Sunday, November 18, 2007

Transient Global Amnesia (TGA)

For the third time since spring, my Mom experienced TGA. She was sleeping deeply when I arrived at the nursing home; attempts to rouse her for lunch were unsuccessful. I sat reading by her bedside until she started to stir. As she came to, I chatted with her idly about the events of my day. She looked at me with no particular alarm or recognition; her first words several minutes later were "Who are you?".

As the hospice social worker put him, I am 'letting go of letting go,' so I've long ceased concluding rapidly that 'this is it,' call the family, she's on her way out. Instead, I chatted on, casually reorienting her, none of which stuck.

So which parts of her brain were out of blood? Studies using fMRI and PET scanning, both of which are functional scans which indicate what part of the brain is actively metabolizing sugar and receiving blood flow, indicate that brain areas involved in memory function are short on blood during TGA. Specifically, the thalamus, amygdala, and hippocampus are affected. The amygdala is also involved in emotional arousal, and its hypoxic state may have explained why she did not demonstrate the sort of alarm that you'd think someone would feel about coming to in a world that made no sense.


janeywan said...

My we do have to much in common right now.

Dad had a trip to the hospital wed or was it thurs for a fainting spell, low BP. Seems he has Shy-Drager syndrome as a result of his meds.

Jean said...

Oh, it's a tough and long road to travel.Thinking of you.

Fran said...

Lipitor, a statin (cholesterol lowering) drug, can cause TGA (transient global amnesia). Actually, any of the statin drugs can cause TGA, due to CoQ10 deficiency. Dr Duane Graveline, a former NASA astronaut, experienced TGA and penned two books, most recently - 'Statin Drugs - Side Effects and the Misguided War on Cholesterol'.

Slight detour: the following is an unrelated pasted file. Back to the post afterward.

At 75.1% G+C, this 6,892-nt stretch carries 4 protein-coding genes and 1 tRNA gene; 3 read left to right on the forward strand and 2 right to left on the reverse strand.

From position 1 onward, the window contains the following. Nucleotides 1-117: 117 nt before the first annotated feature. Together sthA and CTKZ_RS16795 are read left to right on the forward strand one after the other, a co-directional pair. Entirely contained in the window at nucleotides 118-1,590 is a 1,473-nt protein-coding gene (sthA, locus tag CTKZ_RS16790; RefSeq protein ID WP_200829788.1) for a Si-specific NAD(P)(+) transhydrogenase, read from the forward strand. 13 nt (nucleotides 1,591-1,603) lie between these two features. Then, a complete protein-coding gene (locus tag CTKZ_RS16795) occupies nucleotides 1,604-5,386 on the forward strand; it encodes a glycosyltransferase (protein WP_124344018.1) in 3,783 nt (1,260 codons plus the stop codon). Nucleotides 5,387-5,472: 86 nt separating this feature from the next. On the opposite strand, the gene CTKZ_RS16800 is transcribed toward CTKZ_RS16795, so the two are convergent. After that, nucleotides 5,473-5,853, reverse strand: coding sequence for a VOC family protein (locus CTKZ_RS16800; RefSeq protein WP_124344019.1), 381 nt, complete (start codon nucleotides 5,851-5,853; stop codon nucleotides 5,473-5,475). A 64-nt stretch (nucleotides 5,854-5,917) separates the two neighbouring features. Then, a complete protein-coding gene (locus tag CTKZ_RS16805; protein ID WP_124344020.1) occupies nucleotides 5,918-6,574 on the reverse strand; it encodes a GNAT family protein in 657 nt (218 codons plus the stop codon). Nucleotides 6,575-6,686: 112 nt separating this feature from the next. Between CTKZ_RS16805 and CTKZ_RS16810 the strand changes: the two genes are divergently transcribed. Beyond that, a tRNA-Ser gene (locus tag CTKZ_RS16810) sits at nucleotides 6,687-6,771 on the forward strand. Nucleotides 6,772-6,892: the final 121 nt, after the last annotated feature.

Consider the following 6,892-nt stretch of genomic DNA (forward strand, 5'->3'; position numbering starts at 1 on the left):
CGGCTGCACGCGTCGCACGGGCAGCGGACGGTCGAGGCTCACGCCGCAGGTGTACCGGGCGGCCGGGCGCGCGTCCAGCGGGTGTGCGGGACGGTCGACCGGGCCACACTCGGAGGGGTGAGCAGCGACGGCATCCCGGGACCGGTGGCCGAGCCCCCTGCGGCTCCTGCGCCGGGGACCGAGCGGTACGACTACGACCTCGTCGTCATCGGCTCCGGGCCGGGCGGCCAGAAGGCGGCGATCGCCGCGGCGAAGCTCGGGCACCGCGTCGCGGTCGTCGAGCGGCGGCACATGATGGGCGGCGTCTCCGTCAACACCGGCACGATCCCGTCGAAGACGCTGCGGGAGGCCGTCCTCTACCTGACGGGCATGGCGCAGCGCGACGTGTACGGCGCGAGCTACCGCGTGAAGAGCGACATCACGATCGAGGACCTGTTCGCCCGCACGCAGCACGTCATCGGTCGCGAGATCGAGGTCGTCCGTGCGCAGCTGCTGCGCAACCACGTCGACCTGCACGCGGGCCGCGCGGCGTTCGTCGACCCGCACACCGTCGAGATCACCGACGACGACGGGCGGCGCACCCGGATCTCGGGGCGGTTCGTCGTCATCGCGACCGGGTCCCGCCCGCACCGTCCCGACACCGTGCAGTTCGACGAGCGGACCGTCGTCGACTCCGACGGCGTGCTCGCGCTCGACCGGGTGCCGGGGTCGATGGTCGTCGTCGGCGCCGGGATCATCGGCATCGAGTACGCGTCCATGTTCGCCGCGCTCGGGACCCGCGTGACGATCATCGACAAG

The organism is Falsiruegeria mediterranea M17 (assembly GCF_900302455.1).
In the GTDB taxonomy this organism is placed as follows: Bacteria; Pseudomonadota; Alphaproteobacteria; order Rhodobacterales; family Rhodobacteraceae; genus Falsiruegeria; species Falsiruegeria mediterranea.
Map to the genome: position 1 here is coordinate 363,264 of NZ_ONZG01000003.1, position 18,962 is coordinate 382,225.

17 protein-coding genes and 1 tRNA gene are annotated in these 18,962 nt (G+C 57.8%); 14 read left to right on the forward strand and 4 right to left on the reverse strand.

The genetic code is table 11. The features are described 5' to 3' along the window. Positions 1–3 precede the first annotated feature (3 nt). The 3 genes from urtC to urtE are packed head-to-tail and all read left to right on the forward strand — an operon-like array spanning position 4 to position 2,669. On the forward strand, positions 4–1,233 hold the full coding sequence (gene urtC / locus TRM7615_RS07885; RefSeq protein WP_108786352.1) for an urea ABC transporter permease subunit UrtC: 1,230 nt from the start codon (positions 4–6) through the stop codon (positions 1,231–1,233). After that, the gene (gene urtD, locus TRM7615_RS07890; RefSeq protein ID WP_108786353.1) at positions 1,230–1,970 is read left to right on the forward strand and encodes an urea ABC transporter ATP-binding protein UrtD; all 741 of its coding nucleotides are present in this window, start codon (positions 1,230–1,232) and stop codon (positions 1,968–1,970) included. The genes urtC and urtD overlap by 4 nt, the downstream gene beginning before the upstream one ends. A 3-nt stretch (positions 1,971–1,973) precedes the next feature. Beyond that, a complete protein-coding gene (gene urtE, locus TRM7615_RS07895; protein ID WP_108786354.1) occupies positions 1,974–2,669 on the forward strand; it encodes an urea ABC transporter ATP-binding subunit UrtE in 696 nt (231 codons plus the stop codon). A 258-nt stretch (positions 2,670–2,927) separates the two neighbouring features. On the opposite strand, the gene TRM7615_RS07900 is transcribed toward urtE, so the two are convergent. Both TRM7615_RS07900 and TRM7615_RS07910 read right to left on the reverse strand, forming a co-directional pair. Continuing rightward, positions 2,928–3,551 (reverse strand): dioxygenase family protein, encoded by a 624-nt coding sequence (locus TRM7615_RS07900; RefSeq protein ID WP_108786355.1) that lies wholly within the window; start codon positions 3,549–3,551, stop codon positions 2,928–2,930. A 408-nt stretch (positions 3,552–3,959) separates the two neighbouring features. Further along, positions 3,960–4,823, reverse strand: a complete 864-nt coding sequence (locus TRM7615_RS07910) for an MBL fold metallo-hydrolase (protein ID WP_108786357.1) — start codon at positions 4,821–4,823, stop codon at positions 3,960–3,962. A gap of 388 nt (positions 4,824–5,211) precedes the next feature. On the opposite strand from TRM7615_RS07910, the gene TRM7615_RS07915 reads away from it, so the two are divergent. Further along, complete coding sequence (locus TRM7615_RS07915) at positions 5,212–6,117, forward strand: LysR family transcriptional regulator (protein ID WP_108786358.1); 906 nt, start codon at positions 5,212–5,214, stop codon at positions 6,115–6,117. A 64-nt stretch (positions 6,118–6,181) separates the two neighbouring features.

Also, Dr Beatrice Golomb of UCSD conducts an ongoing study of those experiencing adverse effects of statin drugs.

So if your Mom is taking any of the statin drugs, that may be the cause for her 'unexplained' TGA.


Laura said...

My mother had TGA for about 48 hours a few years ago due to uncontrolled high blood pressure. It was the scariest thing of my life. She slowly got back to normal, but then she couldn't remember anything from the previous 6 weeks or so. Her long-term memory was affected, too. I had to explain to her how her parents and other family members had died over the last few decades. Her blood pressure is now controlled by meds and this hasn't happened again, thank God.

I'm praying for you and your mother. The scariest moment of my life was when my momma didn't know my name. I am so sorry.

Femail doc said...

JW: I know we're traveling this same hard road that children do when they have the blessing of having their parents live into old age. Sounds, from your latest post, like things are a bit lighter for your dad; hope that keeps up.

Jean: Thanks for your thoughts; you certainly know a tough long road when you see one. Good thoughts back at you through this holiday season.

Fran: Never knew that about Lipitor. While my mom does not take statins, this is an important fact for me to know. Thanks for sharing.

Laura: I so relate to your last line; that first time she didn't know who I was easily rated as one of the scariest of my life too. By the third episode, I had the comforting experience of knowing that it would pass. I always appreciate your prayers, and the personal stories you share.

Mauigirl said...

A friend of mine's husband, who is a chemist, recently had a dangerous accident where chemicals blew up very close to his face. He's OK after some plastic surgery but about a month after the event he had transient amnesia. He woke up and didn't know where he was at all for about 5 minutes. It was very scary to him and he's going in for a brain scan.

I guess there are a variety of things that can happen to the brain to cause these things. I'm so sorry your mom continues to have these episodes; I know how hard it must be for you to go through it with her.